Brief Amici Curiae of 118 Law, Economics, and Business Professors and the American Antitrust Institute in Support of Petitioners

Supreme Court amicus brief in FTC v. Watson, 2013

62 Pages Posted: 30 Jan 2013

Date Written: January 29, 2013

Abstract

This Supreme Court amicus brief, filed in Federal Trade Commission v. Watson, explains why exclusion-payment settlements, by which brand-name drug companies pay generic firms to delay entering the market, contravene the policies of patent law, antitrust law, and the Hatch-Waxman Act. It addresses five points.

First, the settlements are not consistent with the Hatch-Waxman Act, Congress’s framework for balancing patent and antitrust law in the pharmaceutical industry, which encouraged generics to challenge patents.

Second, the settlements are anticompetitive, serving as a form of market division, which is the practical result when brands pay generics to drop challenges to weak patents and delay entering the market instead.

Third, the mere fact of a patent cannot justify the payments. The Patent Office frequently issues invalid patents, and the patents at the heart of these settlements present concern, often covering not the drug’s active ingredient but narrower aspects like the formulation or method of use that are less innovative and bear more potential for anticompetitive mischief. Patent policy encourages challenges to weak patents, and the procedural presumption of validity does not justify the settlements.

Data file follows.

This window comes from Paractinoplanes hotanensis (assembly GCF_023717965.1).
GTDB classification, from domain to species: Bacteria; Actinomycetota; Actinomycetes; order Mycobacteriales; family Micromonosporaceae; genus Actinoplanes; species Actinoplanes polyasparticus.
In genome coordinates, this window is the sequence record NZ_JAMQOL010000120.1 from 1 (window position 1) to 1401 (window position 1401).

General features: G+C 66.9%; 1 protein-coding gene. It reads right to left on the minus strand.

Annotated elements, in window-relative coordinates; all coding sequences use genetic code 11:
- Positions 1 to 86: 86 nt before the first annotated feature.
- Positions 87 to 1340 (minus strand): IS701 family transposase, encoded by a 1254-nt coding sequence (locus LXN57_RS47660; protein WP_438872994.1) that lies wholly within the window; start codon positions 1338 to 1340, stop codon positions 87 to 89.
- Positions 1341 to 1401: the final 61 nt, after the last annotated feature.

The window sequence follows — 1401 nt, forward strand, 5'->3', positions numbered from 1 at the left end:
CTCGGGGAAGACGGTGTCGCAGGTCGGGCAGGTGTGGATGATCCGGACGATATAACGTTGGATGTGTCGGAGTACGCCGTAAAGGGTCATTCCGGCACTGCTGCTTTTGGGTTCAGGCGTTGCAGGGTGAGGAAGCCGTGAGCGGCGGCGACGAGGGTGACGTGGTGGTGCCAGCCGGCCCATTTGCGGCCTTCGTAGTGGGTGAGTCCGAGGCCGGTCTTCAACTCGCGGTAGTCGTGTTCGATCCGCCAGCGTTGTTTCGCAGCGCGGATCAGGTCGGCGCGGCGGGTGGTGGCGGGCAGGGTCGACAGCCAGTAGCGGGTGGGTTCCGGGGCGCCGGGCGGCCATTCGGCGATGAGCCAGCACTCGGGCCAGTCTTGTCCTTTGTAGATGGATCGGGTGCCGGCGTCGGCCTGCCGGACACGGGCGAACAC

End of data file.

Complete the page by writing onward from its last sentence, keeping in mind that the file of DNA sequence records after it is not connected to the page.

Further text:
Fourth, exclusion payments are not needed to settle cases in the public interest; history has shown that brands and generics can reach settlements without them.

Fifth, the most appropriate antitrust framework employs a “quick look” rule-of-reason analysis that treats exclusion payments as presumptively unlawful. Such a framework recognizes the potentially severe anticompetitive effects of exclusion-payment settlements while permitting the settling parties to introduce possible procompetitive justifications, if any, for their agreement.

Keywords: patent, antitrust, drugs, pharmaceuticals, settlement, Hatch Waxman, reverse payments, exclusion payments, Androgel

JEL Classification: I18, K21, L40, L41, L43, L65, O34, O38

Suggested Citation

Carrier, Michael A. and Lemley, Mark A., Brief Amici Curiae of 118 Law, Economics, and Business Professors and the American Antitrust Institute in Support of Petitioners (January 29, 2013). Supreme Court amicus brief in FTC v. Watson, 2013. Available at SSRN: https://ssrn.com/abstract=2208867

Michael A. Carrier (Contact Author)

Rutgers Law School ( email )

217 North Fifth Street
Camden, NJ 08102-1203
United States
856-225-6380 (Phone)
856-225-6516 (Fax)

Mark A. Lemley

Stanford Law School ( email )

559 Nathan Abbott Way
Stanford, CA 94305-8610
United States

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